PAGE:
State pension age to increase seven years earlier than planned

Those born between 1970 and 1978 will have to wait an extra year, until they are 68, to claim their state pension, the government has announced.

The work and pensions secretary, David Gauke, said he would implement the findings of a review by the former CBI director general John Cridland, published in March, which recommended accelerating the planned increase in the pension age, to prevent the costs of the state pension becoming unsustainable.

That will mean the state pension age increasing from 67 to 68 between 2037 and 2039 – seven years earlier than previously planned – to reflect increasing longevity.

Gauke said implementing the proposals would create, “fairness across the generations, and the certainty which people need to plan for old age”, and insisted he wanted Britain to be, “the best country in the world to grow old”.

He said failing to act “would be irresponsible and place an extremely unfair burden on younger generations”.

But Labour condemned the plans, with the shadow work and pensions secretary, Debbie Abrahams, describing them as “anything but fair”, and arguing that many pensioners faced a “toxic cocktail” of ill health long before they reached 68.

Labour said in its manifesto it would not implement the Cridland proposals, and would instead consult on varying retirement ages. But Gauke said that approach was “reckless, short-sighted and irresponsible”.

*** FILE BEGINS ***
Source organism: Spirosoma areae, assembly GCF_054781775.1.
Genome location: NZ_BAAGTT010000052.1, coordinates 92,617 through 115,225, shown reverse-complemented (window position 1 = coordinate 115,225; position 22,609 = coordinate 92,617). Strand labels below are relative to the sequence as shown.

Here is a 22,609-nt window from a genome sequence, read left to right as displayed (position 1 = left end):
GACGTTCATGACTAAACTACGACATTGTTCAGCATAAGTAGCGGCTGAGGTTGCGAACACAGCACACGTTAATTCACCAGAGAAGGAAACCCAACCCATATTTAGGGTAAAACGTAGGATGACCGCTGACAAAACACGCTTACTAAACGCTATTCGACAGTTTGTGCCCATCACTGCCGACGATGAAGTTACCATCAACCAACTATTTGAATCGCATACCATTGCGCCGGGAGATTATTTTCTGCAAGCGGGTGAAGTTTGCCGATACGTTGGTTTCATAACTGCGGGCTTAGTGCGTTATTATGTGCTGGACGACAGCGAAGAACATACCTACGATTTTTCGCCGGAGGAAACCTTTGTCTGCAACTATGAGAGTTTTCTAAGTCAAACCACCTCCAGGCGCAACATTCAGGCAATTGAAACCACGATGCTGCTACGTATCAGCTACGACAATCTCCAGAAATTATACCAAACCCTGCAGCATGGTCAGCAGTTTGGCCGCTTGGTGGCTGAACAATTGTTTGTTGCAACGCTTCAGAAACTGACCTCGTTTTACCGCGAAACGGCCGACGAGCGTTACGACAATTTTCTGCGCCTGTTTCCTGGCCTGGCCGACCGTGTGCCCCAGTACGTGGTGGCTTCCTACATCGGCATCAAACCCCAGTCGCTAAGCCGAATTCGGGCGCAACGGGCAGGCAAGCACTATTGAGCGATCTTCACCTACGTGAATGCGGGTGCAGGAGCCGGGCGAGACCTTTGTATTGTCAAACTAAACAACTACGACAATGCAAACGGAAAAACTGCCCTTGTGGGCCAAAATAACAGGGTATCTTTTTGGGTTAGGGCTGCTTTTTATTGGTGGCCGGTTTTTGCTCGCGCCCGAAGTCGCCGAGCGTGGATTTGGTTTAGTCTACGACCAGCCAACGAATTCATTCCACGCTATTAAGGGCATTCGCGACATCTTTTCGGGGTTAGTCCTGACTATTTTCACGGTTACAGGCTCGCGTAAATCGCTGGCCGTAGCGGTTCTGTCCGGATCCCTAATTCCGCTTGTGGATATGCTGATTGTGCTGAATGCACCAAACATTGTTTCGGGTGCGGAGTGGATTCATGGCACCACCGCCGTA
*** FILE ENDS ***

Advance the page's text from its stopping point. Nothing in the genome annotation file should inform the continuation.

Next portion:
The government committed in 2013 to continue increasing the state pension age in line with life expectancy, to prevent the costs swallowing up a growing share of public spending.

Gauke said the government was “aiming at the proportion of life spent in receipt of state pension to be 32%”. And he added that the government would be carrying out a further review before legislating to implement the plans.

Given the parliamentary arithmetic, the government is likely to have to win the support of the Democratic Unionist party to implement the proposals.

Chris Bryant, the Labour MP for Rhondda, expressed disappointment that Gauke had not taken the opportunity to shift the government’s policy for the so-called Waspi women – those born in the 1950s who have seen their pension age rise faster than expected.

Comments are closed.